While dreaming up “Smoke on the Water,” Roger Glover wasn’t so much inspired as terrified.
“I just woke up saying it to an empty room, with my eyes still closed. Then I kind of opened my eyes and the words were somehow hanging in the air, and I thought, ‘did I say something out loud?’” the bassist for British heavy rockers Deep Purple says of the drowsy utterance that would define his career.
Frontman Ian Gillan turned Glover’s brief, nightmarish mantra into a lyric and song title which, along with Ritchie Blackmore’s throbbing, instantly recognizable riff, became the most smouldering tune of the 1970s.
Today, Deep Purple’s biggest hit is seen as one of hard rock’s signature early songs. But the destruction that birthed it threatened the very lives of some of pop music’s biggest names.
It all started when The Montreux Casino’s auditorium burst into flames during a 1971 Frank Zappa concert thanks to “some stupid with a flare gun,” as described in the lyrics that further depict that day. Deep Purple was recording an album in a neighbouring mobile studio as the casino fire spread. Soon, everyone was fleeing from the smouldering venue except for Glover — who rushed inside.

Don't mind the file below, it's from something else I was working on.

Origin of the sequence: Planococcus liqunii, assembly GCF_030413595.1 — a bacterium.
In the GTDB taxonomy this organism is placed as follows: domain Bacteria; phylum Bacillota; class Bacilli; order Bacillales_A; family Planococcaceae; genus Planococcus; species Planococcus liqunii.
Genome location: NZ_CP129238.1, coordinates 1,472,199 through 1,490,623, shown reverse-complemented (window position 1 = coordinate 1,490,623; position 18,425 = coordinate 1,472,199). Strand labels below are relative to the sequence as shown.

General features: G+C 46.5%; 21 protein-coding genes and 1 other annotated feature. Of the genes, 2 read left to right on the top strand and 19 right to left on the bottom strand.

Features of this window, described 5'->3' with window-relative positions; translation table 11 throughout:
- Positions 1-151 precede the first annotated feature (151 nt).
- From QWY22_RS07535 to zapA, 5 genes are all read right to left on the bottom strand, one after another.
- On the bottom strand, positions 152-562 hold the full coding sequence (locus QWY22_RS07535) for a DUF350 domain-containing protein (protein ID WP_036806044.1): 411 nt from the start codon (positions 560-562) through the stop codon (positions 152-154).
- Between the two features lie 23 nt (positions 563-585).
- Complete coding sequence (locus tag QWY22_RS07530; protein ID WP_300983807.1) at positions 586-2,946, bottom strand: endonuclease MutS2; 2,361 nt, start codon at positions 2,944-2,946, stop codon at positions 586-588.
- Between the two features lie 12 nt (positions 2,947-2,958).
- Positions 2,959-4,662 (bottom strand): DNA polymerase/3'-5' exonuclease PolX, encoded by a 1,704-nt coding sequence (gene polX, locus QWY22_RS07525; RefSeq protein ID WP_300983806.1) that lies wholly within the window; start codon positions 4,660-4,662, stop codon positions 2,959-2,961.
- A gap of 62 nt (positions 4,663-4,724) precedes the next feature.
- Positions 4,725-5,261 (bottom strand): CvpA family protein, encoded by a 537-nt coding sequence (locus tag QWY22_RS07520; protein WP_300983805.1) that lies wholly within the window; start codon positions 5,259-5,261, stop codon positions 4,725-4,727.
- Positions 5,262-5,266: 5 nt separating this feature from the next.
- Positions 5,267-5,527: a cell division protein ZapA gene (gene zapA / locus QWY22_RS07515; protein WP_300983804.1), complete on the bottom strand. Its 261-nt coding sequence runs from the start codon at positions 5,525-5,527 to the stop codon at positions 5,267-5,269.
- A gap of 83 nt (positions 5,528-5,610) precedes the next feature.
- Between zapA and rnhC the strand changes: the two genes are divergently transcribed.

“We left with the audience, but then I couldn’t find the rest of the band,” Glover says of the trampling rampage that poured out quicker than the burning casino’s smoke, separating him from his fellow musicians.
“So I went inside to look for them, and the auditorium was completely empty.”
What Glover saw brought him to a standstill — not the deadly blaze, but the source of an inferno of sound.